LENT, a Teutonic word,-- in German, Lenz, the spring; a time of fasting in the church, observed as a period of humiliation before Easter. The Romish church, and some of the Protestant communion, maintain, that it was always a fast of forty days, and, as such, of apostolical institution. Others think that it was of ecclesiastical institution, and that it was variously observed in different churches, and grew by degrees from a fast of forty hours to a fast of forty days. This is the sentiment of Morton, bishop Taylor, Du Moulin, Daille, and others.

Anciently, the manner of observing Lent among those who were piously disposed, was to abstain form food till evening: their only refreshment was a supper, and it was indifferent whether it was flesh or any other food, provided it was used with sobriety and moderation. Lent was thought the proper time for exercising more abundantly every species of charity: thus what they spared of their own bodies by abridging them of a meal, was usually given to the poor: they employed their vacant hours in visiting the sick and those that were in prison; in entertaining strangers, and reconciling differences. The imperial laws forbade all prosecution of men in criminal actions, that might bring them to corporal punishment and torture, during the whole season. This was a time of more than ordinary strictness and devotion; and, therefore, in many of the great churches, they had religious assemblies for prayer and preaching every day. All public games and stage plays were prohibited at this season, and also the celebration of all festivals, birthdays, and marriages.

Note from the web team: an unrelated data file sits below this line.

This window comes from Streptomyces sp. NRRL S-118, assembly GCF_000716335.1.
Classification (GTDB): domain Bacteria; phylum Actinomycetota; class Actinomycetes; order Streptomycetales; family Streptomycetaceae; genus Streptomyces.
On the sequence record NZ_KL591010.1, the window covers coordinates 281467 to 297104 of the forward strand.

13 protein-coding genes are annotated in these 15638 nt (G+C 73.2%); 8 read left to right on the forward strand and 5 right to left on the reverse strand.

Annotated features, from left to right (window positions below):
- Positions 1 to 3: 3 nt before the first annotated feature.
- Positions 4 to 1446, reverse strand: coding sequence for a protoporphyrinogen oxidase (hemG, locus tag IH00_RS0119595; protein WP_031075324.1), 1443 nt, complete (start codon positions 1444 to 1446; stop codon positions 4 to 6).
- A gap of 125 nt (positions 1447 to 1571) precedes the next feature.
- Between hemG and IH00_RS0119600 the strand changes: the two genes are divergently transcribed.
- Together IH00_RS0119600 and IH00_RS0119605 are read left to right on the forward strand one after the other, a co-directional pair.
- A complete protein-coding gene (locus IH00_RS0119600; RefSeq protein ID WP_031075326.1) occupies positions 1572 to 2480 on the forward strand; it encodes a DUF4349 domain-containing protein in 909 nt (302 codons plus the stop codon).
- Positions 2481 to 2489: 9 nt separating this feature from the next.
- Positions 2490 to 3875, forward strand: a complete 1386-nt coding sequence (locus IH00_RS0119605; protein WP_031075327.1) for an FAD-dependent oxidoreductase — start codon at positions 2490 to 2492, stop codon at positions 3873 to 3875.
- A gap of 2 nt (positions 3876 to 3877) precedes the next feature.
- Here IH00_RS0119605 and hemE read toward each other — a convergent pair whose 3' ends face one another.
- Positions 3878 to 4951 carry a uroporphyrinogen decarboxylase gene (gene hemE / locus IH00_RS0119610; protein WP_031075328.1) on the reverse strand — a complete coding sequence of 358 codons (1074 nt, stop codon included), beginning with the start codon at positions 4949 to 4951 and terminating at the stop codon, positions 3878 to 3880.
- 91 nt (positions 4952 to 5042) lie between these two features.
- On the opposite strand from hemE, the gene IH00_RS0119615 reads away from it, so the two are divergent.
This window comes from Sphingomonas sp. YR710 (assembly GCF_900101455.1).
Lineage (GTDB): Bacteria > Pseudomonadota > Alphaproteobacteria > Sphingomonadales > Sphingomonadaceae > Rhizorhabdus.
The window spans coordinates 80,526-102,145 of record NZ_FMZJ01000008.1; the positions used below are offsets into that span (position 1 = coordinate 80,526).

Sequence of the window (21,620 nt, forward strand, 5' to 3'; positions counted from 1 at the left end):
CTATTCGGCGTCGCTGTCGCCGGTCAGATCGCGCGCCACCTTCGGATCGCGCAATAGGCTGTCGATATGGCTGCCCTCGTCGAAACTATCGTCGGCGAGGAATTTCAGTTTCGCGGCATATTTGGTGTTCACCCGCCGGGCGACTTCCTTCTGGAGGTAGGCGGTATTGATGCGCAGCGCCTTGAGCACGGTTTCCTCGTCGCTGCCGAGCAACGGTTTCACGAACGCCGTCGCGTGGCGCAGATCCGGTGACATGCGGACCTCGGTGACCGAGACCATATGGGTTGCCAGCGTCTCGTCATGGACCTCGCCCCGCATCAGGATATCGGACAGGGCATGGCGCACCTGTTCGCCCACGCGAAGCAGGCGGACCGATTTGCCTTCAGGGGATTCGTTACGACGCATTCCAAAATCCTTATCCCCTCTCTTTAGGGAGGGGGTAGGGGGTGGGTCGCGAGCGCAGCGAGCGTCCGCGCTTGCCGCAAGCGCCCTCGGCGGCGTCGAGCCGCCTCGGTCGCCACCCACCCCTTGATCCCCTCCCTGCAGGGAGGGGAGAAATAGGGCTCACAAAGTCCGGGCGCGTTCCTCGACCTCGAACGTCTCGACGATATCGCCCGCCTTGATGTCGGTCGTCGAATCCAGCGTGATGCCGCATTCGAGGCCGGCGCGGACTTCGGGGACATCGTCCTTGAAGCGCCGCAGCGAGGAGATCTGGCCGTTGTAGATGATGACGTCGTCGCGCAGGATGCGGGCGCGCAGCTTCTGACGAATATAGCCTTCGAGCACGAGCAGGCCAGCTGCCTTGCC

The Christians of the Greek church observe four Lents; the first commences on the 15th of November; the second is the same with our Lent; the third begins the week after Whitsuntide, and continues till the festival of St. Peter and St. Paul; and the fourth commences on the 1st of August, and lasts no longer than till the 15th. These Lents are observed with great strictness and austerity, but on Saturdays and Sundays they indulge themselves in drinking wine and using oil, which are prohibited on other days. --Hen. Buck.